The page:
I think the answer to this controversy, which has been proposed by Richard Thaler, is easy. He points out that there always is a choice architecture. It is not as if the existing situation is neutral. The existing situation in many cases has been shaped either by people who did not care about the outcome, or by people with a self-interest. So the idea that you can have a system that is completely neutral and that behavioural economics is creepy because it intervenes is I think completely unrealistic. The field is not neutral.

Q. There seems to be a political dimension to the argument, at least the way it is framed in the United States.

A. Behavioural economists are, massively, I would guess, pro-Democrat. They very much preferred Hillary to Trump as compared to non-behavioural economists. So there is a political difference, and the “creepy” adjective I can almost guarantee you is probably used on the right of the political perspective.

It is unfortunate, but it is always true that policy applications involve political preferences and the whole idea that people need protection against their own mistakes is an idea that has been rejected by conservative economists. That has a long history. Milton Friedman, who was sort of a guru of conservative right-wing economics, although perhaps he was less extreme than some of his followers, emphasised personal responsibility in his book Free to Choose. It is a long story.

Rationality, the assumption that people are rational, means that they don’t need to be protected against their own mistakes. That’s the main issue that separates the people who believe in nudges from those who do not—it is whether the government has a responsibility to protect people from their own mistakes. Right-wing economists and conservatives in general in the United States were against social security, because of the idea that people are responsible for their own fate, and if they are going to be old and they will need money when they are old, well they are responsible for saving. And if not, well, poor them. The idea that people are myopic and therefore do not save enough is viewed by some as imposing a responsibility on the government to protect people by helping them save.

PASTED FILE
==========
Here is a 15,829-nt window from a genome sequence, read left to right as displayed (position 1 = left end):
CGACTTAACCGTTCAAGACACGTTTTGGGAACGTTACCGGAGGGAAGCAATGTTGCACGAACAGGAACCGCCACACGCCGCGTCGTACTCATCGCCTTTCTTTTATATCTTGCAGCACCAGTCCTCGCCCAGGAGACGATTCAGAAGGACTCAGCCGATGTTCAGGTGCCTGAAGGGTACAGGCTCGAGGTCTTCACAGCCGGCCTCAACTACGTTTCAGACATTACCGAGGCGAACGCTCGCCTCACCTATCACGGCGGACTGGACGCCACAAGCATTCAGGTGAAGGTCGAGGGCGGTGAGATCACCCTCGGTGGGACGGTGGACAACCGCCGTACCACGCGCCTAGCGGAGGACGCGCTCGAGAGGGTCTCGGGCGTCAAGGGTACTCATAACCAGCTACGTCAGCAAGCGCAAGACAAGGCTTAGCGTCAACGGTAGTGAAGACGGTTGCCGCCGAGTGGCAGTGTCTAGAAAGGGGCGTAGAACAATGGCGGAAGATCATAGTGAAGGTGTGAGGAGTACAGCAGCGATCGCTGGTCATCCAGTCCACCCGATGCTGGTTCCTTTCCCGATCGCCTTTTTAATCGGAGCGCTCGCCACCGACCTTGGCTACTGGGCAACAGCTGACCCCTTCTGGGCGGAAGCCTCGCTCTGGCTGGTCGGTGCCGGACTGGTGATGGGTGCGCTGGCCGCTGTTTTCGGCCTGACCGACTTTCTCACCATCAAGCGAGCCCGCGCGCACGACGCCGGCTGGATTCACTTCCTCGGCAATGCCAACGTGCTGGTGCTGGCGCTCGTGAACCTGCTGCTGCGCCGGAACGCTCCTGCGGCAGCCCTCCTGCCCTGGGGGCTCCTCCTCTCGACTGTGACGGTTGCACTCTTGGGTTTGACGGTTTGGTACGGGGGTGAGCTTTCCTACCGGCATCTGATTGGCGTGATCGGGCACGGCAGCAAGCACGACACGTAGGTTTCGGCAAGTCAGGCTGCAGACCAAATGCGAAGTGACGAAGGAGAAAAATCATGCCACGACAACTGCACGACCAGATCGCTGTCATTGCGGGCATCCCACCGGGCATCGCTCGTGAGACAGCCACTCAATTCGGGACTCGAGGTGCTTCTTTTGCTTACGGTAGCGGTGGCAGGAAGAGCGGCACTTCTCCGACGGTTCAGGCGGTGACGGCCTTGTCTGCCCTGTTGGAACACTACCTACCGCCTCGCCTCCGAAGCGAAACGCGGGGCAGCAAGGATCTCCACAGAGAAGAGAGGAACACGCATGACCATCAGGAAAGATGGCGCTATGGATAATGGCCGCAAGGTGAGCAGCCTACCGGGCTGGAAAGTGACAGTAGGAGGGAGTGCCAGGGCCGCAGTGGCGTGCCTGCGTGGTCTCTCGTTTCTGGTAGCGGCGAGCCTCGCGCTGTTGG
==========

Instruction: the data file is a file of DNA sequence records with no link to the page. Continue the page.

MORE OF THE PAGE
The liberal idea is to help various ministries in their interactions with citizens, to help citizens make good decisions, but I think that in the US this is already a thing of the past. I don’t believe the behavioural psychology unit will survive long in the Trump administration.

[This article has been reproduced with permission from CKGSB Knowledge, the online research journal of the Cheung Kong Graduate School of Business (CKGSB), China's leading independent business school. For more articles on China business strategy, please visit CKGSB Knowledge.]

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CKGSB Knowledge (knowledge.ckgsb.edu.cn) is the online publication of the Cheung Kong Graduate School of Business (CKGSB), China's first faculty-governed independent business school. Headquartered in Beijing, and with campuses in Shanghai and Shenzhen, and offices in London, Hong Kong and New York, CKGSB has a finger on China's pulse as well as a good understanding of global business trends, and China's role on the global stage. CKGSB Knowledge features articles, videos and interviews on the intricacies of doing business in China, local competition, the evolution of "Made in China", policy issues, the globalization of Chinese multinationals and foreign multinationals' strategy and operations in China. It also features interviews with influential thought leaders and CEOs on trending topics and stories of global significance.